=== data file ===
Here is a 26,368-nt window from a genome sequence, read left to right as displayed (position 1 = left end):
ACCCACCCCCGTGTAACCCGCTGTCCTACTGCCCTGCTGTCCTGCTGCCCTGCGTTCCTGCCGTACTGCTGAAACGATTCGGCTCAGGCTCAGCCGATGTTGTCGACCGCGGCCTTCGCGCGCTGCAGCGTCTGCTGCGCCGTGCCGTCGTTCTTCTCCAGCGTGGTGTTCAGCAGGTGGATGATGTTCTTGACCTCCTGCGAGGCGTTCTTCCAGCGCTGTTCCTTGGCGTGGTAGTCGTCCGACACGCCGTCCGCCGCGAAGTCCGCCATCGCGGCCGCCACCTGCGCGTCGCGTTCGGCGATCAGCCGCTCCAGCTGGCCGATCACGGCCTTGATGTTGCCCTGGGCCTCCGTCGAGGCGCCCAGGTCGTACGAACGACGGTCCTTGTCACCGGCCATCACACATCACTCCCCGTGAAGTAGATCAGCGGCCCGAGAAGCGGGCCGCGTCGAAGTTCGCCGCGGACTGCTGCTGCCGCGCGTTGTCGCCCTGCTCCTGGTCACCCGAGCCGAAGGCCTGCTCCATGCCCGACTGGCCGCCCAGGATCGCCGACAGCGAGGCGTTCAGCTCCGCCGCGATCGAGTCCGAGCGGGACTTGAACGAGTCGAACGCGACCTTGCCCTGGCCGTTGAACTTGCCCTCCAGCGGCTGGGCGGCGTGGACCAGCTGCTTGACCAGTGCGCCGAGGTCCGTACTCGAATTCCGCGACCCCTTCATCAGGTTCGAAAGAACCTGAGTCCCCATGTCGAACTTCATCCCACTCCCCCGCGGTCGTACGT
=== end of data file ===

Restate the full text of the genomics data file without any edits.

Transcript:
Here is a 26,368-nt window from a genome sequence, read left to right as displayed (position 1 = left end):
ACCCACCCCCGTGTAACCCGCTGTCCTACTGCCCTGCTGTCCTGCTGCCCTGCGTTCCTGCCGTACTGCTGAAACGATTCGGCTCAGGCTCAGCCGATGTTGTCGACCGCGGCCTTCGCGCGCTGCAGCGTCTGCTGCGCCGTGCCGTCGTTCTTCTCCAGCGTGGTGTTCAGCAGGTGGATGATGTTCTTGACCTCCTGCGAGGCGTTCTTCCAGCGCTGTTCCTTGGCGTGGTAGTCGTCCGACACGCCGTCCGCCGCGAAGTCCGCCATCGCGGCCGCCACCTGCGCGTCGCGTTCGGCGATCAGCCGCTCCAGCTGGCCGATCACGGCCTTGATGTTGCCCTGGGCCTCCGTCGAGGCGCCCAGGTCGTACGAACGACGGTCCTTGTCACCGGCCATCACACATCACTCCCCGTGAAGTAGATCAGCGGCCCGAGAAGCGGGCCGCGTCGAAGTTCGCCGCGGACTGCTGCTGCCGCGCGTTGTCGCCCTGCTCCTGGTCACCCGAGCCGAAGGCCTGCTCCATGCCCGACTGGCCGCCCAGGATCGCCGACAGCGAGGCGTTCAGCTCCGCCGCGATCGAGTCCGAGCGGGACTTGAACGAGTCGAACGCGACCTTGCCCTGGCCGTTGAACTTGCCCTCCAGCGGCTGGGCGGCGTGGACCAGCTGCTTGACCAGTGCGCCGAGGTCCGTACTCGAATTCCGCGACCCCTTCATCAGGTTCGAAAGAACCTGAGTCCCCATGTCGAACTTCATCCCACTCCCCCGCGGTCGTACGT